These results suggest that several physical illnesses, solitude, depressive symptoms and lower QOL, but not cognitive impairment, might be crucial risk factors associated with sleep disturbance in elderly population.
Background: Dementia with Lewy bodies (DLB) is the second most common type of neurodegenerative dementia. It is frequently difficult to differentiate DLB from Alzheimer's disease (AD) and other types of dementia. This study examined the usefulness of monitoring sleep talking for the diagnosis of DLB.
Methods: A total of 317 patients with dementia were selected from a consecutive series at the Dementia Clinic of Kumamoto University Hospital. Diagnostic categories consisted of probable DLB (n = 55), probable AD (n = 191), frontotemporal lobar degeneration (FTLD) (n = 16), vascular dementia (VaD) (n = 18), and other/unspecified dementia (n = 37). We evaluated sleep talking in all dementia patients and normal elderly subjects (n = 32) using an originally designed sleep talking questionnaire.
Results: Sleep talking occurred most frequently in the DLB group (61.8%), followed by the VaD group (33.3%), other/unspecified dementia group (27.0%), AD group (18.8%), FTLD group (12.5%), and normal elderly subjects group (6.3%). The prevalence of sleep talking in the DLB group was significantly higher than in other groups, except in the VaD group. The sleep talking yielded high specificity (81.2%) and some sensitivity (61.8%) for the differential diagnosis of DLB from AD. Furthermore, loud sleep talking may improve the specificity (96.9%). For the differentiation of DLB from all other dementia types, the specificity of sleep talking and loud sleep talking was also high (79.4% and 95.8% respectively).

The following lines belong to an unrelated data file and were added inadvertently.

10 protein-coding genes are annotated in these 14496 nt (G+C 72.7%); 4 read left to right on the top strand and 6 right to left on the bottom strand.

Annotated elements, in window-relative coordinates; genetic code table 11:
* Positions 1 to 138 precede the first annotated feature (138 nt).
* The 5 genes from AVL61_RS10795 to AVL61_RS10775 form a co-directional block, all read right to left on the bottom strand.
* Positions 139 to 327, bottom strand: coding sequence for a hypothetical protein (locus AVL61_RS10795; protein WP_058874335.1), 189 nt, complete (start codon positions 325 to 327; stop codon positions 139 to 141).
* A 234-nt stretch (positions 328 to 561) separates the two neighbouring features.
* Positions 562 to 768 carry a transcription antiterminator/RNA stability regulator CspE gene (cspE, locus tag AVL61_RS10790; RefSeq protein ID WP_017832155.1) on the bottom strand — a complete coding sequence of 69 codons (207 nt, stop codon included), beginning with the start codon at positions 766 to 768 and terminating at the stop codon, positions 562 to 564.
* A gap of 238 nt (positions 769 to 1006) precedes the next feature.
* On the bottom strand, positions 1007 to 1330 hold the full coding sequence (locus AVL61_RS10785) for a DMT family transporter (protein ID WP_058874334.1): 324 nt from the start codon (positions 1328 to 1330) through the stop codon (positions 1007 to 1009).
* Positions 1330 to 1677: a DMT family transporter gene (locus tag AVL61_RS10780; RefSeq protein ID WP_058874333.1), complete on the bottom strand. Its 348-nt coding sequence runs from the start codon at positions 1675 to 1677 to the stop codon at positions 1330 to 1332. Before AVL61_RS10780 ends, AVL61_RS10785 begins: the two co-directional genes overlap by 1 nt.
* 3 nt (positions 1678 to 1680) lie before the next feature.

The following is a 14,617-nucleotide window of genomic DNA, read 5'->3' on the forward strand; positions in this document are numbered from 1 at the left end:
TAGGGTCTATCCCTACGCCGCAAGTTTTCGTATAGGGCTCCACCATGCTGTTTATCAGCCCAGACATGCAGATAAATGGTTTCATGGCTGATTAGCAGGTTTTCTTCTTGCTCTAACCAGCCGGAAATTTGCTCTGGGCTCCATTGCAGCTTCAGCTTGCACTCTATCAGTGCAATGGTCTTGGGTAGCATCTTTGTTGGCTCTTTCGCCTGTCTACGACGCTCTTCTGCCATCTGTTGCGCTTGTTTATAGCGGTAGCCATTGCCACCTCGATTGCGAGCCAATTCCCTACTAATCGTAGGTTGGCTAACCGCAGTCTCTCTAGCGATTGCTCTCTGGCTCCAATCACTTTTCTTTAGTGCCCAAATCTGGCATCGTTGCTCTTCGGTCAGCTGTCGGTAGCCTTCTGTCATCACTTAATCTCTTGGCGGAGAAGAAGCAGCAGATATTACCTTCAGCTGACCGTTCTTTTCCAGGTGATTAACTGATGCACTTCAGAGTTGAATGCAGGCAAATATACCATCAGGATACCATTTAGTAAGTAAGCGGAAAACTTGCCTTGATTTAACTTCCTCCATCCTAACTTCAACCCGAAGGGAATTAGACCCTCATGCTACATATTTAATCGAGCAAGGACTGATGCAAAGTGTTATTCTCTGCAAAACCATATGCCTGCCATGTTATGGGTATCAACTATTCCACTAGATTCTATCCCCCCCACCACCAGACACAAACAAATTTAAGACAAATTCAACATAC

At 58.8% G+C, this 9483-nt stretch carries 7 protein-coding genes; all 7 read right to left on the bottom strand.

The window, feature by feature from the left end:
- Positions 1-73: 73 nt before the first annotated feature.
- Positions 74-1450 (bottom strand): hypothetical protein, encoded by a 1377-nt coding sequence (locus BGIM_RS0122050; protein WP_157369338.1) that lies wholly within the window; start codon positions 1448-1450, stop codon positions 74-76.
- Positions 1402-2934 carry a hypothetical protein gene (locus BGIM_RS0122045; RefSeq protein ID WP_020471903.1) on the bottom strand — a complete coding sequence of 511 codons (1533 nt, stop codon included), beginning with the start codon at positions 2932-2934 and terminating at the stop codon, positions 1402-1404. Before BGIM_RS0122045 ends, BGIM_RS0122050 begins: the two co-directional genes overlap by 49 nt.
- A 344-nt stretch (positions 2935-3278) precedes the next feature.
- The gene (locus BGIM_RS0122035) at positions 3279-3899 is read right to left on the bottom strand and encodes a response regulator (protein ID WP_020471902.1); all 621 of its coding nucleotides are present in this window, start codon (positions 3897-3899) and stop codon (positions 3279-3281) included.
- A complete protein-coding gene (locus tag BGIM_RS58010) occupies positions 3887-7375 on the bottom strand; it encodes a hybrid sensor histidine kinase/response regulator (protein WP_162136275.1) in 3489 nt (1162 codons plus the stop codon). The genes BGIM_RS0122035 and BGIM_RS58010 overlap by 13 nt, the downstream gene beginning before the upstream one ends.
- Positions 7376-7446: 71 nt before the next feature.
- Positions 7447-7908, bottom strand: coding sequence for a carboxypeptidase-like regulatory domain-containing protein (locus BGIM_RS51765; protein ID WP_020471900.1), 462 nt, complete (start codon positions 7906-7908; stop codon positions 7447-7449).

Conclusions: Assessing sleep talking, especially the volume of sleep talking, may be useful in the clinical discrimination of DLB from not only AD but also from all other types of dementia.
Background: Memory impairment has been proposed as the most common early sign of Alzheimer's disease (AD). The aims of this work were to evaluate the risk of progression from mild memory impairment/no dementia (MMI/ND) to clinically diagnosable AD in a community-based prospective cohort and to establish the risk factors for progression from MMI/ND to AD in the elderly.
Methods: Elderly subjects aged over 65 years were selected from the participants in the first Nakayama study. MMI/ND was defined as memory deficit on objective memory assessment, without dementia, impairment of general cognitive function, or disability in activities of daily living. A total of 104 MMI/ND subjects selected from 1242 community-dwellers were followed longitudinally for five years.
Results: During the five-year follow-up, 11 (10.6%) subjects were diagnosed with AD, five (4.8%) with vascular dementia (VaD), and six (5.8%) with dementia of other etiology. Logistic regression analysis revealed that diabetes mellitus (DM) and a family history of dementia (within third-degree relatives) were positively associated with progression to AD, while no factor was significantly associated with progression to VaD or all types of dementia.
Conclusions: DM and a family history of dementia were significant risk factors for progression from MMI/ND to clinically diagnosable AD in the elderly in a Japanese community.